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  • Michael Nash

Mazda CX-5 184PS AWD Auto



How to stand out from the crowd - Mazda delivers a lesson with its 2018 CX-5.

The SUV market is swamped. Over the past couple of years, car makers have been latching on to consumer demand for larger vehicles by launching stacks of roomy and practical models over the past couple of years. The Japanese company has found a way to differentiate its offering by focussing on its well-traversed capability of providing luxurious cars without enormous price tags.

To this end, the interior of the updated CX-5 has received some serious TLC. As well as super padded, comfy seats and room enough to swing a cat, the SUV boasts a plethora of tech. Standard features include the seven-inch touch screen with all the infotainment gubbins, as well as a host of safety systems such as advanced cruise control, advanced blind spot monitoring with rear cross traffic alert, and smart brake support. Opting for the Sport Nav+ trim will get you a stack more, such as a 360-view camera and a new heads-up display unit.

Those familiar with driving new cars today might expect some of the equipment that is exclusive to the Sport Nav+ trim to be standard, such as the reversing camera, keyless entry and heated front seats. Remember a second ago I mentioned the price tag? This is evidently one of the ways in which Mazda can offer the standard CX-5 for as little as £24,795. And yet, the entry level trim hardly feels like the pennies have been meticulously counted and features scrimped on.

Instead, everything inside has that premium Mazda feel to it. Well, almost everything - I have a small gripe, and it really is small. The only unsatisfyingly bland bit of the interior is the steering wheel, specifically the buttons that are used to adjust speaker volume, cruise control settings and so on. These feel and look generic, like any other plastic buttons found on any other steering wheel in any other car. All other bits of detail, however, are distinctly Mazda, adding to that sense of luxuriousness.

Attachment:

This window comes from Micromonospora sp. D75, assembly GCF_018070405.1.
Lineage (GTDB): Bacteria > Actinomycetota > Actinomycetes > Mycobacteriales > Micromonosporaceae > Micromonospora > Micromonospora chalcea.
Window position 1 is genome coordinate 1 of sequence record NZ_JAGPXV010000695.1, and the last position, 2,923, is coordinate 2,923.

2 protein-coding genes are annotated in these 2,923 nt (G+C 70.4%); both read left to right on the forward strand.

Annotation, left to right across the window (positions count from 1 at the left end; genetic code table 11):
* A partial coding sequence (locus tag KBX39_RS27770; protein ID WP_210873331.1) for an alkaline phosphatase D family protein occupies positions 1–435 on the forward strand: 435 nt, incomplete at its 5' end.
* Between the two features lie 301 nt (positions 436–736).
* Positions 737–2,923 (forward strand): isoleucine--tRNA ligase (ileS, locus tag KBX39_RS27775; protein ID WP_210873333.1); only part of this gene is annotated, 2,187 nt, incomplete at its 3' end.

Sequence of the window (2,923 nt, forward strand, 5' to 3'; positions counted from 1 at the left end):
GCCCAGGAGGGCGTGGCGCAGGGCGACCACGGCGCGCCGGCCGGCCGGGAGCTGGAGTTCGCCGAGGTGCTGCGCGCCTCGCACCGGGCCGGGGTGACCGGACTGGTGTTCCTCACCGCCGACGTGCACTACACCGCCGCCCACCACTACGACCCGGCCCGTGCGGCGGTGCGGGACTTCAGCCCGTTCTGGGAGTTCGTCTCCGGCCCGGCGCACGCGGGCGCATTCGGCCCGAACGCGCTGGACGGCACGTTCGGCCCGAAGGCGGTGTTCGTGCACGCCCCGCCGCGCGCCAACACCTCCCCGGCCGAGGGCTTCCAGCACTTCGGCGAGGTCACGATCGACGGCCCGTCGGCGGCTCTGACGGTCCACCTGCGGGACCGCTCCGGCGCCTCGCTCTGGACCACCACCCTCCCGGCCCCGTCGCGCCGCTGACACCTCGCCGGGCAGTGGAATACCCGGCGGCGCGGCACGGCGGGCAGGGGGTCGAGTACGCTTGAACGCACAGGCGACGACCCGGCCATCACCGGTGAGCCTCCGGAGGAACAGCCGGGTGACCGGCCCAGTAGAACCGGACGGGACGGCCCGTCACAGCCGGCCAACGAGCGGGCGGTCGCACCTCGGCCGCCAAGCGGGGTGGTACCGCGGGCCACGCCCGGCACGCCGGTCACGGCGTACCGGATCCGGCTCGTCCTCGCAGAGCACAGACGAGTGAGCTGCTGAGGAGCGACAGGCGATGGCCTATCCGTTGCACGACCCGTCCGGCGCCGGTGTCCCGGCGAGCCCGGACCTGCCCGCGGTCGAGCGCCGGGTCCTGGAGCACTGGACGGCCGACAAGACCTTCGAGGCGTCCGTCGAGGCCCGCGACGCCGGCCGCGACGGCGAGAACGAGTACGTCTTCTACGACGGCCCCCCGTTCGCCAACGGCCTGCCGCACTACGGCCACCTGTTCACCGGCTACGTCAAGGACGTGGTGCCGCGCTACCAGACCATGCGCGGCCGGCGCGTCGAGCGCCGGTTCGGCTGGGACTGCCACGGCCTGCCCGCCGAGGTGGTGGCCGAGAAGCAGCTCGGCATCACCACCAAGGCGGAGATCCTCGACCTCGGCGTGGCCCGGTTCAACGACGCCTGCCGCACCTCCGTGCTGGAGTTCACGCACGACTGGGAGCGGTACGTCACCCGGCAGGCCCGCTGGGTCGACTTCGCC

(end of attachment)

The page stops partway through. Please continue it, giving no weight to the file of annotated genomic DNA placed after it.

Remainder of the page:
The drive is also distinctly Mazda. The 2.2-litre 184ps diesel engine is available only in the top Sport Nav+ trim, and can be matched with either a manual or auto transmission. According to the carmaker, this variant comes with its 'Natural Sound Smoother' and 'Natural Sound Frequency Control' technology, which essentially helps reduce noise in the cabin. However, when prompted by stomping a right foot on the floor, its almost like a choir of Brian Blesseds jump onboard and suddenly start bellowing.

The sound is immensely addictive, and the power that the engine generates is exhilarating. This feeling is further emphasised by G-Vectoring Control, which takes data from the engine, transmission and chassis in order to distribute weight and optimise grip. The result is mouth-watering, particularly on the windy country roads I was whipping about near Horsham.

But all this excitement can soon be forgotten when cruising casually, the diesel engine gently purring from time to time to provide a quiet and comfortable experience. At the same time, the intelligent all-wheel drive system uses 27 sensor signals to monitor a tonne of data, such as the outside temperature, road gradient and steering angle. This allows the car to glide effortlessly over the most uneven of surfaces.

It's all very well having a quick runaround the back lanes in rural England, but the real test for Mazda's big SUV would come in the form of a long road trip with the backseats full of noisy little humans and the boot crammed with holiday gear. I am yet to try this, but from my initial experience, I expect the CX-5 would pass with flying colours.

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